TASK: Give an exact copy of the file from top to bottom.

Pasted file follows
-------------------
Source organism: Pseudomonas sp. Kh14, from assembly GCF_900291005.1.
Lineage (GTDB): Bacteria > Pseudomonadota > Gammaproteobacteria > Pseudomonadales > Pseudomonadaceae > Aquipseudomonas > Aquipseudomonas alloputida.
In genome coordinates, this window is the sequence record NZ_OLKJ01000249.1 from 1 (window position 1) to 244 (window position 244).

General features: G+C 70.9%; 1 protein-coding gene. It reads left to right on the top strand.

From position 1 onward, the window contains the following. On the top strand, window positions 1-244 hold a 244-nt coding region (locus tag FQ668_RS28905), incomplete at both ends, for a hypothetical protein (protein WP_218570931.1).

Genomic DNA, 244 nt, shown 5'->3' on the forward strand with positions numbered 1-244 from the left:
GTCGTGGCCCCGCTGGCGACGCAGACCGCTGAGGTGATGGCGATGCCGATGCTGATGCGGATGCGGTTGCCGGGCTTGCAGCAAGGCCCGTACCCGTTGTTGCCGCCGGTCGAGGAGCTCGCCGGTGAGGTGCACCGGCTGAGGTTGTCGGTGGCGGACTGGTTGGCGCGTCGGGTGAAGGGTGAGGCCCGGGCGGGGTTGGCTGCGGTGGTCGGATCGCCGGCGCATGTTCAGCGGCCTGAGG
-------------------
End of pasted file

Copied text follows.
Source organism: Pseudomonas sp. Kh14, from assembly GCF_900291005.1.
Lineage (GTDB): Bacteria > Pseudomonadota > Gammaproteobacteria > Pseudomonadales > Pseudomonadaceae > Aquipseudomonas > Aquipseudomonas alloputida.
In genome coordinates, this window is the sequence record NZ_OLKJ01000249.1 from 1 (window position 1) to 244 (window position 244).

General features: G+C 70.9%; 1 protein-coding gene. It reads left to right on the top strand.

From position 1 onward, the window contains the following. On the top strand, window positions 1-244 hold a 244-nt coding region (locus tag FQ668_RS28905), incomplete at both ends, for a hypothetical protein (protein WP_218570931.1).

Genomic DNA, 244 nt, shown 5'->3' on the forward strand with positions numbered 1-244 from the left:
GTCGTGGCCCCGCTGGCGACGCAGACCGCTGAGGTGATGGCGATGCCGATGCTGATGCGGATGCGGTTGCCGGGCTTGCAGCAAGGCCCGTACCCGTTGTTGCCGCCGGTCGAGGAGCTCGCCGGTGAGGTGCACCGGCTGAGGTTGTCGGTGGCGGACTGGTTGGCGCGTCGGGTGAAGGGTGAGGCCCGGGCGGGGTTGGCTGCGGTGGTCGGATCGCCGGCGCATGTTCAGCGGCCTGAGG